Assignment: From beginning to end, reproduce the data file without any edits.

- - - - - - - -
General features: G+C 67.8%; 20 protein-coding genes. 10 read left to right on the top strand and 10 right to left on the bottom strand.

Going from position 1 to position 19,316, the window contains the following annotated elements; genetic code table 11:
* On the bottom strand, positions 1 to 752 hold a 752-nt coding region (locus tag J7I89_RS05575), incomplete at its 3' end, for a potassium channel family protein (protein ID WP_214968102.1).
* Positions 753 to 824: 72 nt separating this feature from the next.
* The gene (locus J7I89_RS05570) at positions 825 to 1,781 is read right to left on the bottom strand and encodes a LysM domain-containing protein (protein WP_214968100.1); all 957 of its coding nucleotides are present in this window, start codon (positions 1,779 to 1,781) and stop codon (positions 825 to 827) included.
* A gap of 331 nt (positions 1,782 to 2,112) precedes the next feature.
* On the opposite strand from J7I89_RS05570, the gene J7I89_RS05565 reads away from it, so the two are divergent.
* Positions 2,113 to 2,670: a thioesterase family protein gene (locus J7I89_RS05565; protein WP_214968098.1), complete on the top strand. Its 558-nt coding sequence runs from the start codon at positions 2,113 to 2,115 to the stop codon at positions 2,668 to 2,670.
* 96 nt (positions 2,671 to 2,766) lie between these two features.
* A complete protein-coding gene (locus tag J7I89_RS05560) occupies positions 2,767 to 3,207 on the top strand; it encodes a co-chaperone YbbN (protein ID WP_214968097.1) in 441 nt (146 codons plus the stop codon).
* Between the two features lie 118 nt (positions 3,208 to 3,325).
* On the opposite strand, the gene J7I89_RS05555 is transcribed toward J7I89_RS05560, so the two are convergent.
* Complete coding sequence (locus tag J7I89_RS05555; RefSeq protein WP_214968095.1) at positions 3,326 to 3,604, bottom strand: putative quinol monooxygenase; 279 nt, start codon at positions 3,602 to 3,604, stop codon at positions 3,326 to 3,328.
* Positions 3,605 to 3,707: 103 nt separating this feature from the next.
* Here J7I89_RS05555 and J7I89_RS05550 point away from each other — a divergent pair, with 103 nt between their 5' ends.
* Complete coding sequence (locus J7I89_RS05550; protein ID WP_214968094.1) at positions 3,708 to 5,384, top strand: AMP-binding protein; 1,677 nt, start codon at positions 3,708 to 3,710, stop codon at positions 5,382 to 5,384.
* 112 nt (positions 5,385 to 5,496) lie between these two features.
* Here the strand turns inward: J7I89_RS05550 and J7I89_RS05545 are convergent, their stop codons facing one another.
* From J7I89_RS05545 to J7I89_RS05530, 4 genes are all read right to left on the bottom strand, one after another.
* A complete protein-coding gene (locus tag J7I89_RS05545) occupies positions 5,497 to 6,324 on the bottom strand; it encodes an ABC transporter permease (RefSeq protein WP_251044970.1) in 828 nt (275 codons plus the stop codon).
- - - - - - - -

General features: G+C 67.8%; 20 protein-coding genes. 10 read left to right on the top strand and 10 right to left on the bottom strand.

Going from position 1 to position 19,316, the window contains the following annotated elements; genetic code table 11:
* On the bottom strand, positions 1 to 752 hold a 752-nt coding region (locus tag J7I89_RS05575), incomplete at its 3' end, for a potassium channel family protein (protein ID WP_214968102.1).
* Positions 753 to 824: 72 nt separating this feature from the next.
* The gene (locus J7I89_RS05570) at positions 825 to 1,781 is read right to left on the bottom strand and encodes a LysM domain-containing protein (protein WP_214968100.1); all 957 of its coding nucleotides are present in this window, start codon (positions 1,779 to 1,781) and stop codon (positions 825 to 827) included.
* A gap of 331 nt (positions 1,782 to 2,112) precedes the next feature.
* On the opposite strand from J7I89_RS05570, the gene J7I89_RS05565 reads away from it, so the two are divergent.
* Positions 2,113 to 2,670: a thioesterase family protein gene (locus J7I89_RS05565; protein WP_214968098.1), complete on the top strand. Its 558-nt coding sequence runs from the start codon at positions 2,113 to 2,115 to the stop codon at positions 2,668 to 2,670.
* 96 nt (positions 2,671 to 2,766) lie between these two features.
* A complete protein-coding gene (locus tag J7I89_RS05560) occupies positions 2,767 to 3,207 on the top strand; it encodes a co-chaperone YbbN (protein ID WP_214968097.1) in 441 nt (146 codons plus the stop codon).
* Between the two features lie 118 nt (positions 3,208 to 3,325).
* On the opposite strand, the gene J7I89_RS05555 is transcribed toward J7I89_RS05560, so the two are convergent.
* Complete coding sequence (locus tag J7I89_RS05555; RefSeq protein WP_214968095.1) at positions 3,326 to 3,604, bottom strand: putative quinol monooxygenase; 279 nt, start codon at positions 3,602 to 3,604, stop codon at positions 3,326 to 3,328.
* Positions 3,605 to 3,707: 103 nt separating this feature from the next.
* Here J7I89_RS05555 and J7I89_RS05550 point away from each other — a divergent pair, with 103 nt between their 5' ends.
* Complete coding sequence (locus J7I89_RS05550; protein ID WP_214968094.1) at positions 3,708 to 5,384, top strand: AMP-binding protein; 1,677 nt, start codon at positions 3,708 to 3,710, stop codon at positions 5,382 to 5,384.
* 112 nt (positions 5,385 to 5,496) lie between these two features.
* Here the strand turns inward: J7I89_RS05550 and J7I89_RS05545 are convergent, their stop codons facing one another.
* From J7I89_RS05545 to J7I89_RS05530, 4 genes are all read right to left on the bottom strand, one after another.
* A complete protein-coding gene (locus tag J7I89_RS05545) occupies positions 5,497 to 6,324 on the bottom strand; it encodes an ABC transporter permease (RefSeq protein WP_251044970.1) in 828 nt (275 codons plus the stop codon).